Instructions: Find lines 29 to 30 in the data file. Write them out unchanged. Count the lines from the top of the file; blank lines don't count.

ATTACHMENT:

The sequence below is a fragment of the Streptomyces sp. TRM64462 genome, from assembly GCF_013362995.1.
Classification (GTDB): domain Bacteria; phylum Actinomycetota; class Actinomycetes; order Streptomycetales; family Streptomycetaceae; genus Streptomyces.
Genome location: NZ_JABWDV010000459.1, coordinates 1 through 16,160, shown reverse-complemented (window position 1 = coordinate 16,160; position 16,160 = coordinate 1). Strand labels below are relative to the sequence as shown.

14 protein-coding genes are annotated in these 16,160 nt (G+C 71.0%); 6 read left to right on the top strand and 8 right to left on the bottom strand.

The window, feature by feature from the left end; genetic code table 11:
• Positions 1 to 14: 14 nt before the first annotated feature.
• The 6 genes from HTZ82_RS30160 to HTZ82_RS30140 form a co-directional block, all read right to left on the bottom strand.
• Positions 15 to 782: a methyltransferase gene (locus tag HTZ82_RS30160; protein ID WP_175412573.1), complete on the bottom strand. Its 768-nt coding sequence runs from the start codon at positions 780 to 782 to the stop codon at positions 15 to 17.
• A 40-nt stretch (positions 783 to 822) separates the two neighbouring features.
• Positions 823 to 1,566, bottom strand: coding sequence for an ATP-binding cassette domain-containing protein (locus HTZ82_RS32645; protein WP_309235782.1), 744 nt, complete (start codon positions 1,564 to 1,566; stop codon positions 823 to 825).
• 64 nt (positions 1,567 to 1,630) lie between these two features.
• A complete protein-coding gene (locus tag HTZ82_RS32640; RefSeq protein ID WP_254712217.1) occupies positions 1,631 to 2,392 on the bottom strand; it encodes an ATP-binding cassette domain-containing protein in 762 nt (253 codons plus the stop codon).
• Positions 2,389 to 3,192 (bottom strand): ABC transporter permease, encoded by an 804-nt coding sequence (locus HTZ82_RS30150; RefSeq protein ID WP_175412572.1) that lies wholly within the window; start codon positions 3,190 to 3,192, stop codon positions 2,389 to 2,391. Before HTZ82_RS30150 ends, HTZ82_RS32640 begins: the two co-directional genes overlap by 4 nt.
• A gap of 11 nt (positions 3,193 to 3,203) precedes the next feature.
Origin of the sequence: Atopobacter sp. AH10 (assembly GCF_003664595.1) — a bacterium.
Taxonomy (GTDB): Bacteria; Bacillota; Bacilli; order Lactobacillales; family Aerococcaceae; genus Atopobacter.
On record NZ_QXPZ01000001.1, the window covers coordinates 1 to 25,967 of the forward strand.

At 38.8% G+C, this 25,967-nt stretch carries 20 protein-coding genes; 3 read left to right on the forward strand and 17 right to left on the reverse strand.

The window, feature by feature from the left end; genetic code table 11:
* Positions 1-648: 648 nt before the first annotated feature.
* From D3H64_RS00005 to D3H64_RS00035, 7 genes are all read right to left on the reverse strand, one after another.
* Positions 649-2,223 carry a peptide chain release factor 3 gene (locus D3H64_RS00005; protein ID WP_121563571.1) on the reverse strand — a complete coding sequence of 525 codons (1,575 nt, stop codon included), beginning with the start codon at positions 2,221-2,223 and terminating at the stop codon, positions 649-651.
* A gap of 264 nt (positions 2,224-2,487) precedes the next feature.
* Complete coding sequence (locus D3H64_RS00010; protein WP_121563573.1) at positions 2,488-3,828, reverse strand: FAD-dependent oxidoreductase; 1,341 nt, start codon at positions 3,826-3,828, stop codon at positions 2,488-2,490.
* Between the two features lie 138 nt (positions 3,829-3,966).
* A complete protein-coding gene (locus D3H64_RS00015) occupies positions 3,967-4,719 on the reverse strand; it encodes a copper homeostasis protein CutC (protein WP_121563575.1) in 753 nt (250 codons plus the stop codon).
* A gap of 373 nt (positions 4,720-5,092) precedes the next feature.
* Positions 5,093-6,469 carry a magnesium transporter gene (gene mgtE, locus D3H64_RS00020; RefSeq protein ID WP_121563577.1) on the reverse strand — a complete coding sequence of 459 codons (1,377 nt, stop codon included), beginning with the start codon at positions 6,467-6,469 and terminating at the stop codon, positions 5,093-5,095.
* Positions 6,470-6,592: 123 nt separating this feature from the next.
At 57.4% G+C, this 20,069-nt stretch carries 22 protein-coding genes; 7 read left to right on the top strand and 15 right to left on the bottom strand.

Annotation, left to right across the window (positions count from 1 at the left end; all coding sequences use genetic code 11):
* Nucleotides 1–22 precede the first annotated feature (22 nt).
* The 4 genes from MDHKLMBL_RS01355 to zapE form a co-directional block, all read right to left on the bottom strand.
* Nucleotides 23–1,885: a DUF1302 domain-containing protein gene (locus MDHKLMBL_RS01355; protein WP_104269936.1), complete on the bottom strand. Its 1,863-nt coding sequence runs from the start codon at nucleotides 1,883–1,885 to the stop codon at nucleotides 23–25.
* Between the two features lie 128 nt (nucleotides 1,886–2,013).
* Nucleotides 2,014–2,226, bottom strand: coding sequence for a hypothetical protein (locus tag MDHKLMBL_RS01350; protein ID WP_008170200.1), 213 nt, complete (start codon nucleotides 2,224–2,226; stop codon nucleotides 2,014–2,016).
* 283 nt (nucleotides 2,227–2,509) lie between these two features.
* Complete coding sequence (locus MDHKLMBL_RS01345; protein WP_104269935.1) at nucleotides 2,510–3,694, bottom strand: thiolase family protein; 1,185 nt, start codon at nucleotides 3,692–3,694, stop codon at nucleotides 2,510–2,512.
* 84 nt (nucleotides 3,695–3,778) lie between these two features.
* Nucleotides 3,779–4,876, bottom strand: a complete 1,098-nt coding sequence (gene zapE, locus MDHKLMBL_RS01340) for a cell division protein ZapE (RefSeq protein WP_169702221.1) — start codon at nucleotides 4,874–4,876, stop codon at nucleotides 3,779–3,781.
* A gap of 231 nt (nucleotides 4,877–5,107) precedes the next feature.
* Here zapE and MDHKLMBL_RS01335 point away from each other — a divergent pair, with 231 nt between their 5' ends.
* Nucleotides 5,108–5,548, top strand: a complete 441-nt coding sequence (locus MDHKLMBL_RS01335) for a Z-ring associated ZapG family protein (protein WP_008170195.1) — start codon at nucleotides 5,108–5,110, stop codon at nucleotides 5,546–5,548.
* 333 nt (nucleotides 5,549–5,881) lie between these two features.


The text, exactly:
* Positions 6,470-6,592: 123 nt separating this feature from the next.
At 57.4% G+C, this 20,069-nt stretch carries 22 protein-coding genes; 7 read left to right on the top strand and 15 right to left on the bottom strand.